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Gitmo in Person

Gitmo in Person

By Deborah Lohse

At night, W. David Ball stayed in tent housing formerly used by Haitian refugees. Rooms were kept frigid to keep out iguanas and nocturnal 15-pound rats. Photo by Getty Images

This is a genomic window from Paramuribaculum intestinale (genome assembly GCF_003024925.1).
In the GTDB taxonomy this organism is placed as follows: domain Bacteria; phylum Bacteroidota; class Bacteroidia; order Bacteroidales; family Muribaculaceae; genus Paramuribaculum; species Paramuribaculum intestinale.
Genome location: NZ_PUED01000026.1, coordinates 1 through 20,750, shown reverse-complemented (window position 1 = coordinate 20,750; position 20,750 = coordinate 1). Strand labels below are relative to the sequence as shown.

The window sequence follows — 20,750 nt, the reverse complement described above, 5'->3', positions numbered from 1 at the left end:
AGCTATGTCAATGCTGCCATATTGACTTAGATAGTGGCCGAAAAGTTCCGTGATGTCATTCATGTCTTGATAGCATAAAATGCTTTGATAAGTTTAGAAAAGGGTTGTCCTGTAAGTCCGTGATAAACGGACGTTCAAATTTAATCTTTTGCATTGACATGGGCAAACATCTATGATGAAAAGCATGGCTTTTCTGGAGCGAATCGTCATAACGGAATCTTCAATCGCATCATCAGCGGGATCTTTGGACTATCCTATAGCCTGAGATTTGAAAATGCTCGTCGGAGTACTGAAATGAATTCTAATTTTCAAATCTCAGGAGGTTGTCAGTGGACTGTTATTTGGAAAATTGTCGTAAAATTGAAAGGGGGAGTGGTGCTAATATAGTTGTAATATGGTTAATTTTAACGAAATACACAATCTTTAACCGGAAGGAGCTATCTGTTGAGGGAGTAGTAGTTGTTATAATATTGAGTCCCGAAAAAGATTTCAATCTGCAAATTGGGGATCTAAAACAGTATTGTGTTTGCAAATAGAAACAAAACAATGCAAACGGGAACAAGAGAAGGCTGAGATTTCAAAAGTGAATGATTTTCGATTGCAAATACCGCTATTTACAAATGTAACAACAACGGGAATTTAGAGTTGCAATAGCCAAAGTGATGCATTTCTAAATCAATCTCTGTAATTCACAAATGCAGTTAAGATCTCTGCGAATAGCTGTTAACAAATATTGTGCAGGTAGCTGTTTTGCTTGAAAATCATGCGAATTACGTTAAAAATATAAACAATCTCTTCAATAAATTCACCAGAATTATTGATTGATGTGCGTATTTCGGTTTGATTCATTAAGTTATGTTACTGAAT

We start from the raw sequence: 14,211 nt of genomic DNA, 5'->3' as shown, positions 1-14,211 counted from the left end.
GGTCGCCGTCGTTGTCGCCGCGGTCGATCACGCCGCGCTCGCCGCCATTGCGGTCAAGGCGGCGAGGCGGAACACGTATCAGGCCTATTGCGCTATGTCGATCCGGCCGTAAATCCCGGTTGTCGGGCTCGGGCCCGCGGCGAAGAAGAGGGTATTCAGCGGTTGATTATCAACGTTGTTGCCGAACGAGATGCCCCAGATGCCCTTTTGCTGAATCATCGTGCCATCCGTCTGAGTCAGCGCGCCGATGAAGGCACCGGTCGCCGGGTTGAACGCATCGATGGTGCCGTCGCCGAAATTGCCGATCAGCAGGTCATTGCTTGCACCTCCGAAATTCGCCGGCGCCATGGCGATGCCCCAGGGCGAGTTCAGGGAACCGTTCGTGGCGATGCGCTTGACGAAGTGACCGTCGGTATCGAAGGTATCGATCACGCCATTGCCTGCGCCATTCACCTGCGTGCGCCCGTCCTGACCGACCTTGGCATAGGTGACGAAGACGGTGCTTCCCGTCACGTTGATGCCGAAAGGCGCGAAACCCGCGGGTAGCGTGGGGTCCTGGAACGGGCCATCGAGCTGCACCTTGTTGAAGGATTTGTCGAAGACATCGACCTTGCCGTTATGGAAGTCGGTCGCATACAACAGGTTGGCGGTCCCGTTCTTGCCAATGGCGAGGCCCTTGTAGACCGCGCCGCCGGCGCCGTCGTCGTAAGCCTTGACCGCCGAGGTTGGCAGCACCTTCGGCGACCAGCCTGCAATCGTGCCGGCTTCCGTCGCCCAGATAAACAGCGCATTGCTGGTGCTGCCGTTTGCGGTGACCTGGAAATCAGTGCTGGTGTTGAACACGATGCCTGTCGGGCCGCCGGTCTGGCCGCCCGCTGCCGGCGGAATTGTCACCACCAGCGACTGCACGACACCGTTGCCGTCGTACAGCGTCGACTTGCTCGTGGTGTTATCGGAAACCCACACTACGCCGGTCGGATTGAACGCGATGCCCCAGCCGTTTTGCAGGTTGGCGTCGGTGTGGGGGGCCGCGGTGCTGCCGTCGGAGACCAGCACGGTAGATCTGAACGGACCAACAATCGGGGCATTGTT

As a place, Guantánamo Bay is beautiful: population 6,000, nice beach, a McDonald’s, souvenirs for sale. “Life goes on,” says W. David Ball, an associate professor of law who specializes in criminal procedure. Several dozen people are still detained there accused of terrorism, Ball notes. Ball recently went to observe a tribunal hearing. The four-day visit was highly restrictive in what he could see, record, or ask. It stirred in him new moral qualms about Guantánamo. Proceedings were slow: One defendant had two court appearances in four years. “He ended up withdrawing one of his pleas because the law had changed,” Ball says. “He could no longer be charged with one of his counts.” If the goal is keeping this chapter out of sight, out of mind, it’s working, Ball says. Defendants had often been tortured before arrival and have inconvenient access to lawyers. “If you’re concerned about legitimacy of these trials, then Guantánamo is not a great thing.”

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